Religious Leaders, Formerly Detained Families, and Advocates Protest Family Detention at White House

Written by on March 28, 2016 in Detention, Enforcement, Humanitarian Protection with 0 Comments
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End Family DetentionProtesters gathered in Lafayette Square just across from the White House on Monday. The protest coincided with the 138th annual White House Easter Egg roll. As families inside enjoyed the annual White House festivities, protesters outside the gates highlighted the plight of detained immigrant families. On a day filled with tradition and meaning for so many Central American families, there is no Easter celebration in detention for these families.

The U.S. Department of Homeland Security currently has the capacity to hold approximately 3400 children and mothers in detention centers in Texas and Pennsylvania. The Obama administration initiated the policy of detaining families in the summer of 2014 when the numbers of families fleeing violence in Central America spiked.

Speakers at the vigil included leaders from the CARA Project, CLINIC and RAICES, along with Montgomery County Maryland State Delegate, Ana Sol Gutierrez, who spoke passionately about the outrageous detention of refugees and urged President Obama to stop the practice of detaining families. Former CARA staff attorney Isabel Saavedra spoke out about her life-changing work at the Dilley detention center, along with a formerly-detained mother, who emphasized that the detained families are seeking protection and pose no threat to the community. Reverend Sharon Stanley-Rea led the protestors in a solidarity prayer and urged them to continue speaking out about the plight of detained families.

Of course this is not the first time that the religious community has spoken out against the detention of children and families. The U.S. Conference of Catholic Bishops has publicly called for an end to family detention.

The protest also marks the one year anniversary of the CARA Family Detention Pro Bono Project however there is no cause for celebration, but rather, a moment for pause, reflection, and a re-commitment to ending family detention. In the past year, the CARA Project has represented more than 7000 families and over 700 volunteers have given up their lives and traveled to Texas for a week or more at a time to work grueling hours to assist these families. The result is that 91 percent of families who CARA prepares for a credible or reasonable fear interview, the first step in seeking asylum and protection here in the United States, receive positive decisions, are released and reunited with loved ones in the United States. Sadly, the need for volunteers and legal representation for these families continues, while detained, and also after release. Families struggle to find affordable or pro-bono legal representation and to understand the complicated laws and legal process surrounding asylum and other protections here in the United States.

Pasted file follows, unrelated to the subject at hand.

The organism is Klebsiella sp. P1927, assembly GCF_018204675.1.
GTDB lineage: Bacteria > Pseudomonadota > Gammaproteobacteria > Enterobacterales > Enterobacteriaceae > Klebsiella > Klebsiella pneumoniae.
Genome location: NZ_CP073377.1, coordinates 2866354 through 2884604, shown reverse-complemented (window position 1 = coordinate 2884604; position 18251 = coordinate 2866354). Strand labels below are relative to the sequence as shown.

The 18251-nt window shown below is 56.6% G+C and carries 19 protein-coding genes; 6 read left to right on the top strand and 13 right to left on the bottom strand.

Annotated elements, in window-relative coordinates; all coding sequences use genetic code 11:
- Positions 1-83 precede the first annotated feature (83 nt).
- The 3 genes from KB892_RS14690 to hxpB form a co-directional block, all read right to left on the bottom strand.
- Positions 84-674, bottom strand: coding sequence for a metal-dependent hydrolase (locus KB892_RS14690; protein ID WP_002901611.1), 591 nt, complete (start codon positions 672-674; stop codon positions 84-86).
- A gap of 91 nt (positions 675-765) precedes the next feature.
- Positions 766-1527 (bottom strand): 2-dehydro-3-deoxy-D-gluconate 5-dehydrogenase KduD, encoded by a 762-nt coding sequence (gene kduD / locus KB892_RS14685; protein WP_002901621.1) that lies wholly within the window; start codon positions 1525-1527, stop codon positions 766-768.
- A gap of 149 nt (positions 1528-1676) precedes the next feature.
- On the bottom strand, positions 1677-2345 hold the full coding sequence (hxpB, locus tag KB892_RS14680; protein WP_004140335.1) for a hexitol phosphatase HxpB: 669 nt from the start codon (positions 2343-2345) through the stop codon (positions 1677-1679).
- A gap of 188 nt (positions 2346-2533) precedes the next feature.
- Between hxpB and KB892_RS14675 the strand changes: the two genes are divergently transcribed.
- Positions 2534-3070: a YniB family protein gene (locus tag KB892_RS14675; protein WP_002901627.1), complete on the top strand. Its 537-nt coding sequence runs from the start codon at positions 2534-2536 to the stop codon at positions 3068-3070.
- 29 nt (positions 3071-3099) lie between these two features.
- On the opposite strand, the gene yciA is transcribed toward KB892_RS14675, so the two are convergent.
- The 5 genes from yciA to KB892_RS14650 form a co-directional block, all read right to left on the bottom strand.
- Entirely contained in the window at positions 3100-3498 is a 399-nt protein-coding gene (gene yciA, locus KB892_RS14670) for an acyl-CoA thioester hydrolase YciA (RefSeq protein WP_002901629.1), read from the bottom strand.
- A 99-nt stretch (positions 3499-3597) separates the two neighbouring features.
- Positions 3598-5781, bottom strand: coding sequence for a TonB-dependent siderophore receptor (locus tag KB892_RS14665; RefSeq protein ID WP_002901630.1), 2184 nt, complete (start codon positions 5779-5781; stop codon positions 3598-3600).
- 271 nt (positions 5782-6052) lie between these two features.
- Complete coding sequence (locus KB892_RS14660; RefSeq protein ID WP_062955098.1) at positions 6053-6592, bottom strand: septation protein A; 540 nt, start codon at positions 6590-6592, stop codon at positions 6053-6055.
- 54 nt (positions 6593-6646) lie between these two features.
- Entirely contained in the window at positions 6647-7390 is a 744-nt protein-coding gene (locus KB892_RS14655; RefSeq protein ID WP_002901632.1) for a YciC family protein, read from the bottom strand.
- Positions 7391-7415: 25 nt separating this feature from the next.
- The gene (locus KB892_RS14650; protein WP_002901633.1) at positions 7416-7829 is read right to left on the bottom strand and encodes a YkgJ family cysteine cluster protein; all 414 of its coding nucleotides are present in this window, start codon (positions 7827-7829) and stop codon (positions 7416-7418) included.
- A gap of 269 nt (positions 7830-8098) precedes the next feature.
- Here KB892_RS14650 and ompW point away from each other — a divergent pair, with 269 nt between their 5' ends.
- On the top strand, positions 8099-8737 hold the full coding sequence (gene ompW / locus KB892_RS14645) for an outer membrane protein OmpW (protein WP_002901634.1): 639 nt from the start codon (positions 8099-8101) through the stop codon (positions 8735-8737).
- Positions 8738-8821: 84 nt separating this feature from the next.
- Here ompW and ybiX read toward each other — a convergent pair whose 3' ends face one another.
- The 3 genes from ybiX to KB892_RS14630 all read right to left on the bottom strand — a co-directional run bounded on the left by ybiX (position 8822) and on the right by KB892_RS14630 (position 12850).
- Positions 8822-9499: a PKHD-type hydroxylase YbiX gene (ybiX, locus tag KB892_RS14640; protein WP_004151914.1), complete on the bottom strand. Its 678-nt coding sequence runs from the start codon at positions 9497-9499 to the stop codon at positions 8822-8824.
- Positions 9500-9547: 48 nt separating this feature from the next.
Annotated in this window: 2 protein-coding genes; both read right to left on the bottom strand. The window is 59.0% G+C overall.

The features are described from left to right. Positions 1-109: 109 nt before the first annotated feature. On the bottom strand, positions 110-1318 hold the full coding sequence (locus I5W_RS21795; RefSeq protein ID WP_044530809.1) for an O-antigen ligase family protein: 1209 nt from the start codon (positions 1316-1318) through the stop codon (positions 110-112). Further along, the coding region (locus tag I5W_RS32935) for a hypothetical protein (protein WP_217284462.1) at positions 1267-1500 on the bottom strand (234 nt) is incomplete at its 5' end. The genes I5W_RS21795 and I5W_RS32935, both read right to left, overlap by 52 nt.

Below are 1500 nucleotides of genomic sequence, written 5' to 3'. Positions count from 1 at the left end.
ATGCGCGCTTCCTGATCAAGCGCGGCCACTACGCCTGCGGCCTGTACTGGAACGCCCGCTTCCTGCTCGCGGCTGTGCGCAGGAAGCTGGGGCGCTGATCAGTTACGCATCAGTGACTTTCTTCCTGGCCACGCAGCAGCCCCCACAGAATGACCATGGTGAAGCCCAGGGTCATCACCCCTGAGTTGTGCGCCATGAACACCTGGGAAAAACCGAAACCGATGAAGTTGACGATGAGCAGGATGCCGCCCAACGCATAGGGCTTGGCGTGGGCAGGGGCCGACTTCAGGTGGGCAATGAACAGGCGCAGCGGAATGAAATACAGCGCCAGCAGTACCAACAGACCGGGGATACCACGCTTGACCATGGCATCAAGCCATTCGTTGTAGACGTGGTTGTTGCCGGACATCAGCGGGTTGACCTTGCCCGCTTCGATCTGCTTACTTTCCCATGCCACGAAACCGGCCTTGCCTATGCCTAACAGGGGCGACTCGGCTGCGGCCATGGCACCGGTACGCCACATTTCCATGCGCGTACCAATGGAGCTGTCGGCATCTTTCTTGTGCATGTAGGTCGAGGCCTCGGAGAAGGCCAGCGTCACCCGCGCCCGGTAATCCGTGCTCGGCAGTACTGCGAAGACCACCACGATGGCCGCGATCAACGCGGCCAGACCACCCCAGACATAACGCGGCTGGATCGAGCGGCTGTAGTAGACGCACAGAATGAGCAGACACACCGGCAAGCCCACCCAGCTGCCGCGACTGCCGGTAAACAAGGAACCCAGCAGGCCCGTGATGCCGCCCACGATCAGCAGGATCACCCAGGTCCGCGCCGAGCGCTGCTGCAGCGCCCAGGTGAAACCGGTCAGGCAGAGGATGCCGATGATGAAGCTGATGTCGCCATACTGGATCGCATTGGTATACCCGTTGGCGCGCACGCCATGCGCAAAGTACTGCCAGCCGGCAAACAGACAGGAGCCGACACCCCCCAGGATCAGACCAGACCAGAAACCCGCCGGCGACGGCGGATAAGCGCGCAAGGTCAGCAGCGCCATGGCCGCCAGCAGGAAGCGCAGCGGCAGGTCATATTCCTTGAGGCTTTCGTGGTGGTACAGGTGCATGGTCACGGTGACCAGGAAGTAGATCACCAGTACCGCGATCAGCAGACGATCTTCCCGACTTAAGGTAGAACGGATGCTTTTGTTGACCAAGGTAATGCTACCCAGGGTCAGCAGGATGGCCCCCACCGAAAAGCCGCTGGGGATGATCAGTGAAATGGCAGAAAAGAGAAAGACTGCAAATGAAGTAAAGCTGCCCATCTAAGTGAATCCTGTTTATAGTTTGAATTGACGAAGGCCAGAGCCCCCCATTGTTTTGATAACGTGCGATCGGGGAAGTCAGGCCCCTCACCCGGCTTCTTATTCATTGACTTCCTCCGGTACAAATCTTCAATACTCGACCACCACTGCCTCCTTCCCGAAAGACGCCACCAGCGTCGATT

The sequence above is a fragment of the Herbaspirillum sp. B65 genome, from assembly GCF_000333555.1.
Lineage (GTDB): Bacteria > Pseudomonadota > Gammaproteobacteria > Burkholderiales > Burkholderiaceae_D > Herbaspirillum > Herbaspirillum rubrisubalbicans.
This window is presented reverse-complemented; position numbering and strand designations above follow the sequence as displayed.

The government continues to cling to its senseless policy of detaining children and families. They are appealing the latest orders in the Flores case, limiting the detention of children, to the Ninth Circuit Court of Appeals, while they also fail to comply with the terms of those orders and the original Flores settlement. In the spirit of new beginnings and Easter, it is high time the government turned a new leaf and ended the detention of children and families once and for all.

Photo Courtesy of the American Immigration Lawyers Association.

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